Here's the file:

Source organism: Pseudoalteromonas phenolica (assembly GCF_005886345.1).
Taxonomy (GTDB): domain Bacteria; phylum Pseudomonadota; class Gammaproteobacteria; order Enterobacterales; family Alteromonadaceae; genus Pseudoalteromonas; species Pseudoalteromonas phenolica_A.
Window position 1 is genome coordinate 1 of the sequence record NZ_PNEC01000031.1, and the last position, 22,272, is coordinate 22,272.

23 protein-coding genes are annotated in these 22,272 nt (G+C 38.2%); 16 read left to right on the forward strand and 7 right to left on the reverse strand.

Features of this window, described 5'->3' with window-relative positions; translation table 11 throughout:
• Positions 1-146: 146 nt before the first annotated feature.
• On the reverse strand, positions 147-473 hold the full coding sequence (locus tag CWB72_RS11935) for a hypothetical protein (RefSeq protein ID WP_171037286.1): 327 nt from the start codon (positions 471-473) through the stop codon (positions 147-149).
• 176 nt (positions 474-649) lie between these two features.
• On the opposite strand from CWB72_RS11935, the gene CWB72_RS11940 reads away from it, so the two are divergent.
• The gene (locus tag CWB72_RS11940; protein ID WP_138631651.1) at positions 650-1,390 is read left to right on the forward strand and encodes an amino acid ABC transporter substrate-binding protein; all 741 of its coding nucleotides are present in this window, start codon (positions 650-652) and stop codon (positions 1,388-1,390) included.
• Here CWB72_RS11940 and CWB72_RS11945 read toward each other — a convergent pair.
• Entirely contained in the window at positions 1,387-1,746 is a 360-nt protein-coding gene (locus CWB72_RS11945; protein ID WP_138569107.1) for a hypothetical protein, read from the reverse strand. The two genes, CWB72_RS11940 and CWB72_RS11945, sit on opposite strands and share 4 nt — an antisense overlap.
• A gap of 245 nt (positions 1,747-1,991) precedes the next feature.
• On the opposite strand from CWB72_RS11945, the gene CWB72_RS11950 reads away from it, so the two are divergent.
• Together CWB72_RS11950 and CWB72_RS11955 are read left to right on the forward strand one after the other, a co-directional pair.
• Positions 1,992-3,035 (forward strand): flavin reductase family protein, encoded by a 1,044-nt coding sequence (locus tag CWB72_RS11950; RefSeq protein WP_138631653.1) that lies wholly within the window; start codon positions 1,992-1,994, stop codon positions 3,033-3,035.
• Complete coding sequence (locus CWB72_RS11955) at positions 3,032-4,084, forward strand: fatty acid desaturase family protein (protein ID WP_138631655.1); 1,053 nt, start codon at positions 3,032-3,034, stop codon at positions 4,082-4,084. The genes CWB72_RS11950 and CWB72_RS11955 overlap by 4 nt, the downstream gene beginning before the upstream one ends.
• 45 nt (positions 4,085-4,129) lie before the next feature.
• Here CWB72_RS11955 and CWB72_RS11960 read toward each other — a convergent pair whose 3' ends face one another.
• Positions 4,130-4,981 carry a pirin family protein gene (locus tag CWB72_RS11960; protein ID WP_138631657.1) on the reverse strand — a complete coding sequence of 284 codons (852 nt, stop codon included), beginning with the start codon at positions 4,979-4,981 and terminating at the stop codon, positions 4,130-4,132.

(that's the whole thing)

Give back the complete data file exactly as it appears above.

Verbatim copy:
Source organism: Pseudoalteromonas phenolica (assembly GCF_005886345.1).
Taxonomy (GTDB): domain Bacteria; phylum Pseudomonadota; class Gammaproteobacteria; order Enterobacterales; family Alteromonadaceae; genus Pseudoalteromonas; species Pseudoalteromonas phenolica_A.
Window position 1 is genome coordinate 1 of the sequence record NZ_PNEC01000031.1, and the last position, 22,272, is coordinate 22,272.

23 protein-coding genes are annotated in these 22,272 nt (G+C 38.2%); 16 read left to right on the forward strand and 7 right to left on the reverse strand.

Features of this window, described 5'->3' with window-relative positions; translation table 11 throughout:
• Positions 1-146: 146 nt before the first annotated feature.
• On the reverse strand, positions 147-473 hold the full coding sequence (locus tag CWB72_RS11935) for a hypothetical protein (RefSeq protein ID WP_171037286.1): 327 nt from the start codon (positions 471-473) through the stop codon (positions 147-149).
• 176 nt (positions 474-649) lie between these two features.
• On the opposite strand from CWB72_RS11935, the gene CWB72_RS11940 reads away from it, so the two are divergent.
• The gene (locus tag CWB72_RS11940; protein ID WP_138631651.1) at positions 650-1,390 is read left to right on the forward strand and encodes an amino acid ABC transporter substrate-binding protein; all 741 of its coding nucleotides are present in this window, start codon (positions 650-652) and stop codon (positions 1,388-1,390) included.
• Here CWB72_RS11940 and CWB72_RS11945 read toward each other — a convergent pair.
• Entirely contained in the window at positions 1,387-1,746 is a 360-nt protein-coding gene (locus CWB72_RS11945; protein ID WP_138569107.1) for a hypothetical protein, read from the reverse strand. The two genes, CWB72_RS11940 and CWB72_RS11945, sit on opposite strands and share 4 nt — an antisense overlap.
• A gap of 245 nt (positions 1,747-1,991) precedes the next feature.
• On the opposite strand from CWB72_RS11945, the gene CWB72_RS11950 reads away from it, so the two are divergent.
• Together CWB72_RS11950 and CWB72_RS11955 are read left to right on the forward strand one after the other, a co-directional pair.
• Positions 1,992-3,035 (forward strand): flavin reductase family protein, encoded by a 1,044-nt coding sequence (locus tag CWB72_RS11950; RefSeq protein WP_138631653.1) that lies wholly within the window; start codon positions 1,992-1,994, stop codon positions 3,033-3,035.
• Complete coding sequence (locus CWB72_RS11955) at positions 3,032-4,084, forward strand: fatty acid desaturase family protein (protein ID WP_138631655.1); 1,053 nt, start codon at positions 3,032-3,034, stop codon at positions 4,082-4,084. The genes CWB72_RS11950 and CWB72_RS11955 overlap by 4 nt, the downstream gene beginning before the upstream one ends.
• 45 nt (positions 4,085-4,129) lie before the next feature.
• Here CWB72_RS11955 and CWB72_RS11960 read toward each other — a convergent pair whose 3' ends face one another.
• Positions 4,130-4,981 carry a pirin family protein gene (locus tag CWB72_RS11960; protein ID WP_138631657.1) on the reverse strand — a complete coding sequence of 284 codons (852 nt, stop codon included), beginning with the start codon at positions 4,979-4,981 and terminating at the stop codon, positions 4,130-4,132.